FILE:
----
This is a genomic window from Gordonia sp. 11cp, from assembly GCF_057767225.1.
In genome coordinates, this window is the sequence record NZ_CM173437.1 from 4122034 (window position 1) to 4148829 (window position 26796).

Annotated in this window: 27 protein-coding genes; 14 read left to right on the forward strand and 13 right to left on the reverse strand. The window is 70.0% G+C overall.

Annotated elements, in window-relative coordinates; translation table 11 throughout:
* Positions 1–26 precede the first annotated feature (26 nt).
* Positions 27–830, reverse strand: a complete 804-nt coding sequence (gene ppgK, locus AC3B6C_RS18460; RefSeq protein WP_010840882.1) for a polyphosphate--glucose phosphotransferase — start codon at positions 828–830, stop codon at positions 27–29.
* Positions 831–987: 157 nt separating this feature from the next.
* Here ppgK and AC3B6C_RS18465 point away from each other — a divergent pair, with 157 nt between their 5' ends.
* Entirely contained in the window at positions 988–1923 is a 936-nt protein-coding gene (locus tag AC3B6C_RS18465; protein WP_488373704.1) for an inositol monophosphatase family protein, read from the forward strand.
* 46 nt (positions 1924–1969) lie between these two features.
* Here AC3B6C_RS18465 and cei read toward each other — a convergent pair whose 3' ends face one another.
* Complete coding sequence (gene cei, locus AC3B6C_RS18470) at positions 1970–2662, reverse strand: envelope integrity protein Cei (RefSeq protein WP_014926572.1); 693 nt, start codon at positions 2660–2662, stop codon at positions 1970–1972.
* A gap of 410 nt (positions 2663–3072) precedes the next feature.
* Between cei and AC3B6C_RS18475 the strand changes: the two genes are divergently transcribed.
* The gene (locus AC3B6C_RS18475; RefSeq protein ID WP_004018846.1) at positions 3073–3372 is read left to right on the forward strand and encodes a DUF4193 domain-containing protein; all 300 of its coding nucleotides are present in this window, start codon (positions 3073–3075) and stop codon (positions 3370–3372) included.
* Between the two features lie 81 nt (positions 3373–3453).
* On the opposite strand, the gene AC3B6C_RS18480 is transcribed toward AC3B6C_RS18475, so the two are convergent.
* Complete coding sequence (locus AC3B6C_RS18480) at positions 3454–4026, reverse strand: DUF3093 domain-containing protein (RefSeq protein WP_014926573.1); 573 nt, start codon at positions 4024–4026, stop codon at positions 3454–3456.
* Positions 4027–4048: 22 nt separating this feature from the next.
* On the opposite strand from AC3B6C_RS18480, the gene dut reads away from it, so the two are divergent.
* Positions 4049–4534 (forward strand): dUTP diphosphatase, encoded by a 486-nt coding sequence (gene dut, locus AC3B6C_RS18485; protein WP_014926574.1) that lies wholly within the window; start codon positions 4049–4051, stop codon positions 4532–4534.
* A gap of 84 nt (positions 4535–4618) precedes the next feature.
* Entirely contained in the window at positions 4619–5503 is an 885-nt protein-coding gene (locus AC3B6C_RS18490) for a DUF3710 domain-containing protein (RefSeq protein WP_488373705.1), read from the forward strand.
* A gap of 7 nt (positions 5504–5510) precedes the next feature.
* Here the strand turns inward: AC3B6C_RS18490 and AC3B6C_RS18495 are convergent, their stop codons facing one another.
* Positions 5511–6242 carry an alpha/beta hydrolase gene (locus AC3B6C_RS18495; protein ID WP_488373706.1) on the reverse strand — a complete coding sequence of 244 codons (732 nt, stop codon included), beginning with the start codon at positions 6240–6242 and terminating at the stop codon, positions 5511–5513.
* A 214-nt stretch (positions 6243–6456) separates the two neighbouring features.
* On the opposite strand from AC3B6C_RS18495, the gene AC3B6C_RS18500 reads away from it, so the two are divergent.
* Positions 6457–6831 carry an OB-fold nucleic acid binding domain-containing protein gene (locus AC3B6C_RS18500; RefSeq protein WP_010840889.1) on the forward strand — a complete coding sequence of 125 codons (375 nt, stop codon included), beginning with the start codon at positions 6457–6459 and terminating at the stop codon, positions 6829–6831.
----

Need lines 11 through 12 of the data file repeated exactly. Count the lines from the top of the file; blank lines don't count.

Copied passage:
* Here AC3B6C_RS18465 and cei read toward each other — a convergent pair whose 3' ends face one another.
* Complete coding sequence (gene cei, locus AC3B6C_RS18470) at positions 1970–2662, reverse strand: envelope integrity protein Cei (RefSeq protein WP_014926572.1); 693 nt, start codon at positions 2660–2662, stop codon at positions 1970–1972.